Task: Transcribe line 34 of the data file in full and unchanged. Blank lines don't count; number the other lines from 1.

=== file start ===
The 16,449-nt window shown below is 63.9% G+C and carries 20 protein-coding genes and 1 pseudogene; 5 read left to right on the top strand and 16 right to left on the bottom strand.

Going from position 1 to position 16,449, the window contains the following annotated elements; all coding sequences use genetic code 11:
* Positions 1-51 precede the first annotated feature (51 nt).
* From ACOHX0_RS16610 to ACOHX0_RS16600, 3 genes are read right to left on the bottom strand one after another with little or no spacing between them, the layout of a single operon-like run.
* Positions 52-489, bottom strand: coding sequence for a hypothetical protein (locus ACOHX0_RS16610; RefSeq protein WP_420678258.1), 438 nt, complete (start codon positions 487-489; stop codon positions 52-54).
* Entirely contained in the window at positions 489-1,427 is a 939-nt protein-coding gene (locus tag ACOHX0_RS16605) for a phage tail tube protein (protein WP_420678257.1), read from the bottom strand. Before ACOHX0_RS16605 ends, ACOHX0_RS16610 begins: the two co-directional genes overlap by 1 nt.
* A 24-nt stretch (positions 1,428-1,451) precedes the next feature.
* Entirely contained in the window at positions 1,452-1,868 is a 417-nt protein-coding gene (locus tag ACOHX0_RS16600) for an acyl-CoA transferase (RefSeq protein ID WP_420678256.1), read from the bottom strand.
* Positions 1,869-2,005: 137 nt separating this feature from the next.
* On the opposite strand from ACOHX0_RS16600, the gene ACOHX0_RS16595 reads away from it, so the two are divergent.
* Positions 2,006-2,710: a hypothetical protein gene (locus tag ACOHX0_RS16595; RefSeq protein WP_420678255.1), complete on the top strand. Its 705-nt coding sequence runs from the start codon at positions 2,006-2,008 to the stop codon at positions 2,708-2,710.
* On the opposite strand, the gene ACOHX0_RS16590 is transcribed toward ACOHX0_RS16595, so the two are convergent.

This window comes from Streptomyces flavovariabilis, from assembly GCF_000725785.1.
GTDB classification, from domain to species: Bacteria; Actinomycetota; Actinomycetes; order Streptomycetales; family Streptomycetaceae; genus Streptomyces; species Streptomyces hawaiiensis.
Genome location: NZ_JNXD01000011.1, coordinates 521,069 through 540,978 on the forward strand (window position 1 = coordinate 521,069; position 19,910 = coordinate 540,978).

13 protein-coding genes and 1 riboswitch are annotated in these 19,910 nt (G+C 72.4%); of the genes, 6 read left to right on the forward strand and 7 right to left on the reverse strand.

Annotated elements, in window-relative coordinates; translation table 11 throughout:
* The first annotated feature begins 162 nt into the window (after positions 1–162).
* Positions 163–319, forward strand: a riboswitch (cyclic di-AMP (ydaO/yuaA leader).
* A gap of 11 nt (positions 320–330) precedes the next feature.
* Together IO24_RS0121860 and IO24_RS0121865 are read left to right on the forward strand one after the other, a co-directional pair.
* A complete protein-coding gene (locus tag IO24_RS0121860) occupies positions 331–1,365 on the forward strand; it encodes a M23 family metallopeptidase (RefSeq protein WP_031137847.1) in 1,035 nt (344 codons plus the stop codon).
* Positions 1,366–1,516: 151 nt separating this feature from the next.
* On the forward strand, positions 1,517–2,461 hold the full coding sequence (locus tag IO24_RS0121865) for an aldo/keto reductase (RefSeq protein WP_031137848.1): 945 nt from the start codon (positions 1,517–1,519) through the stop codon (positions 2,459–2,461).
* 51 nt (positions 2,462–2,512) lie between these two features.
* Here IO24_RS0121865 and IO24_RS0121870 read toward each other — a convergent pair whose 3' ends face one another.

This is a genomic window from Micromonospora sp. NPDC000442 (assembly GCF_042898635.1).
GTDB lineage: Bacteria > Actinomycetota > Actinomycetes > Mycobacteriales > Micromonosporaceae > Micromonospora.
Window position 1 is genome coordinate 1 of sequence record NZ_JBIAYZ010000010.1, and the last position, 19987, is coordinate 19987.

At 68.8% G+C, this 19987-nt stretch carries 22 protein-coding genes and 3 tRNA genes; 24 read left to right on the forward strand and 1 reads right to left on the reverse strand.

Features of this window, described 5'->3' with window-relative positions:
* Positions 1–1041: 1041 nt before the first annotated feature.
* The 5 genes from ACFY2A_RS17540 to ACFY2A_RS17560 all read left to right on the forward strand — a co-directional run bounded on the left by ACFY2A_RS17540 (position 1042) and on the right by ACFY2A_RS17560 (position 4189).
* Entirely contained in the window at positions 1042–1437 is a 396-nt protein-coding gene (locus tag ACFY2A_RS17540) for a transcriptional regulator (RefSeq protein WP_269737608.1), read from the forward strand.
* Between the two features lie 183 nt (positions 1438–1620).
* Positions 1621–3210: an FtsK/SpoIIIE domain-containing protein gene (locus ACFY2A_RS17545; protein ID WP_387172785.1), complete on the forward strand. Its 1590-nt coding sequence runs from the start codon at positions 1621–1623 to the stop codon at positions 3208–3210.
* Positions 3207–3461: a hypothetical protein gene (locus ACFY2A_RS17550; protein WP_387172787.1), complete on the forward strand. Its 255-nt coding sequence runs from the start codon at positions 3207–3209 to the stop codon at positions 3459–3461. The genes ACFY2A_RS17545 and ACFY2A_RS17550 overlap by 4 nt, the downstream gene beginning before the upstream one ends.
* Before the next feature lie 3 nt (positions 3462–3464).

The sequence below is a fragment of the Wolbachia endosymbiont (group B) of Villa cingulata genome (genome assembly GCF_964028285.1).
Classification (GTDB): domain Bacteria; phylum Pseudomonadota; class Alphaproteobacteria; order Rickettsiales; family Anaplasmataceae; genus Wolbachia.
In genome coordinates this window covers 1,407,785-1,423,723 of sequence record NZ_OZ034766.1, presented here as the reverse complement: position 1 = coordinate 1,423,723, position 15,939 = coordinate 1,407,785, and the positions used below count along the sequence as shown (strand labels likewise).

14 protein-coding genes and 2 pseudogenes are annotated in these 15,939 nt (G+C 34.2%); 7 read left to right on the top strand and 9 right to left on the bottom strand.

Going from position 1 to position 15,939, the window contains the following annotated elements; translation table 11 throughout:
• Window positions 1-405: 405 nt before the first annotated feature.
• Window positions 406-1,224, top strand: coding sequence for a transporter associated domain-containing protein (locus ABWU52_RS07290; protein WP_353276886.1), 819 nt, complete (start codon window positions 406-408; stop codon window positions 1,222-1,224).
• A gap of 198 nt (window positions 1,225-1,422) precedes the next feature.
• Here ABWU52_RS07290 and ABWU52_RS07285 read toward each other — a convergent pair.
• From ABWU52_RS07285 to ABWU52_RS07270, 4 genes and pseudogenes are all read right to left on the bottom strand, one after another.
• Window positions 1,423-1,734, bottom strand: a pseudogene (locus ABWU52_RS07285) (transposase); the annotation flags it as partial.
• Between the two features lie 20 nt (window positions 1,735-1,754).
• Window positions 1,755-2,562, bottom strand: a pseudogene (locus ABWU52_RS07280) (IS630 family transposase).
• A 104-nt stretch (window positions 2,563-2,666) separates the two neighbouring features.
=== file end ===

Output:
* Entirely contained in the window at positions 1042–1437 is a 396-nt protein-coding gene (locus tag ACFY2A_RS17540) for a transcriptional regulator (RefSeq protein WP_269737608.1), read from the forward strand.